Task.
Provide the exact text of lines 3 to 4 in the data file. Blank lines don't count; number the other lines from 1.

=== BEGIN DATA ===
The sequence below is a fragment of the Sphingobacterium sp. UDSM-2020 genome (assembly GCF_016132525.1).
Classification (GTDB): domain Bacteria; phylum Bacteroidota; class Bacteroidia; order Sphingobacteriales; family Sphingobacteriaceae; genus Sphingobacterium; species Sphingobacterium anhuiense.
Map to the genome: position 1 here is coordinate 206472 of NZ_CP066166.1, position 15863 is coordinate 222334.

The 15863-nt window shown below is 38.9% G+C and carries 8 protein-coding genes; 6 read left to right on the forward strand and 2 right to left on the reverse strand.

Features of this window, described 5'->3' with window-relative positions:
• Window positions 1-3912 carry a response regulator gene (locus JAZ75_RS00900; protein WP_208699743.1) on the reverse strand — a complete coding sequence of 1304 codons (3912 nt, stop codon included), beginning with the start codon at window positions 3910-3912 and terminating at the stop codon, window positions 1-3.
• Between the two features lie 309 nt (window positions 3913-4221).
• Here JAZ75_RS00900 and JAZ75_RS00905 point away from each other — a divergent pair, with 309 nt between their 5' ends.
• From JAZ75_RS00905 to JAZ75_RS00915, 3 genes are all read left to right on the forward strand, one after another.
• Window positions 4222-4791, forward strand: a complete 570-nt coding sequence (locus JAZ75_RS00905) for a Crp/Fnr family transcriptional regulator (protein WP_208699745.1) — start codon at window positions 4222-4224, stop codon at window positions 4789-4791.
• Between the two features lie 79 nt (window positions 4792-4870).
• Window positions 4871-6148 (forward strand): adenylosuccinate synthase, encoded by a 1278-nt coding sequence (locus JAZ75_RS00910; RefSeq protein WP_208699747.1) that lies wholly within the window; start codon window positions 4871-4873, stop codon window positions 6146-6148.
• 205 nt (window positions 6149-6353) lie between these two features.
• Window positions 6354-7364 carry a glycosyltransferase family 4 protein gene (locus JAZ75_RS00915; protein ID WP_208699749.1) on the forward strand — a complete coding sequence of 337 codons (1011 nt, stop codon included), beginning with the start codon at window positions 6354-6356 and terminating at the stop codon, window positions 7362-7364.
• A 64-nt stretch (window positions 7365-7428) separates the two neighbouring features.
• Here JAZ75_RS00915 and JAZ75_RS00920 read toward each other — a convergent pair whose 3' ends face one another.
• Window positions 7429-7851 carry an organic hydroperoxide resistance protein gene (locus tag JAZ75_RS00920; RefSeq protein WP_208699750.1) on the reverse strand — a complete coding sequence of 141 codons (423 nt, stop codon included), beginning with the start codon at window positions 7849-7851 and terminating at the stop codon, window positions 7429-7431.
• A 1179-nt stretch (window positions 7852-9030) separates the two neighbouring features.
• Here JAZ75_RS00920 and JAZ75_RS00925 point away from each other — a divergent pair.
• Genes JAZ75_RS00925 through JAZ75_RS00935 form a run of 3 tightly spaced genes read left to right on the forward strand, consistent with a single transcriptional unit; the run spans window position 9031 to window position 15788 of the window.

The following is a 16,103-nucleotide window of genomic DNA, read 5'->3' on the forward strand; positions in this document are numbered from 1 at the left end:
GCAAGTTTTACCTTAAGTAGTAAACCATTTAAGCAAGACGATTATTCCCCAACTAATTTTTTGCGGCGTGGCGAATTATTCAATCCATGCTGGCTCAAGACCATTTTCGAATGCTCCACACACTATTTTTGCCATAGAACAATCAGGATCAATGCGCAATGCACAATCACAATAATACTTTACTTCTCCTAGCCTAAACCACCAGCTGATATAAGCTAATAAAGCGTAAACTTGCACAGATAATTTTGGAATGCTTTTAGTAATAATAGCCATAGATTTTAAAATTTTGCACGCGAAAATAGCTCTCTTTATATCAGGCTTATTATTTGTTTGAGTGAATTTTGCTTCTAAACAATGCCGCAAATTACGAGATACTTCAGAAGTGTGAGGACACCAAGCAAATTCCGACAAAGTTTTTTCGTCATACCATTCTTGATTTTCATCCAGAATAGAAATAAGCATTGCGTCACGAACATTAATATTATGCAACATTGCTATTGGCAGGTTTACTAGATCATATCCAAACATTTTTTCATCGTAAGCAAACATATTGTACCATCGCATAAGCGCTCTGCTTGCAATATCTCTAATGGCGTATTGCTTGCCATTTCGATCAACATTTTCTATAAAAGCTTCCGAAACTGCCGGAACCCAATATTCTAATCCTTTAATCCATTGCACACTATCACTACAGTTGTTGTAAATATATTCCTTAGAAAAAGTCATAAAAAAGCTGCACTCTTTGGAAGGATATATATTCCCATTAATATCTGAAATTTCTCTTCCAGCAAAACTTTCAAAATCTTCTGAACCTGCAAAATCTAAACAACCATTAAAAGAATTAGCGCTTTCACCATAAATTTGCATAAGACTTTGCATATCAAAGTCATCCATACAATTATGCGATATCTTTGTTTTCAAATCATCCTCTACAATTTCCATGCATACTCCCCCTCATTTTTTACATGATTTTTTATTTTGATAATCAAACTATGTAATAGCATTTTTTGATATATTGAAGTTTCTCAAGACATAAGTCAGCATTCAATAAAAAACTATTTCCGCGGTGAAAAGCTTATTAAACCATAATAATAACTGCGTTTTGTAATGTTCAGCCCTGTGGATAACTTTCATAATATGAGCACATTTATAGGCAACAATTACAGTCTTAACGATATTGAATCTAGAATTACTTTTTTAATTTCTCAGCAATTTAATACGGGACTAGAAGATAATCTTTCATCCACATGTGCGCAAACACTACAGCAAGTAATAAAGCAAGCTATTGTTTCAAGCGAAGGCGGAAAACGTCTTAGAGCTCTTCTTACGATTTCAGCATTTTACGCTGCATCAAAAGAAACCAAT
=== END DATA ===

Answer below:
Map to the genome: position 1 here is coordinate 206472 of NZ_CP066166.1, position 15863 is coordinate 222334.

The 15863-nt window shown below is 38.9% G+C and carries 8 protein-coding genes; 6 read left to right on the forward strand and 2 right to left on the reverse strand.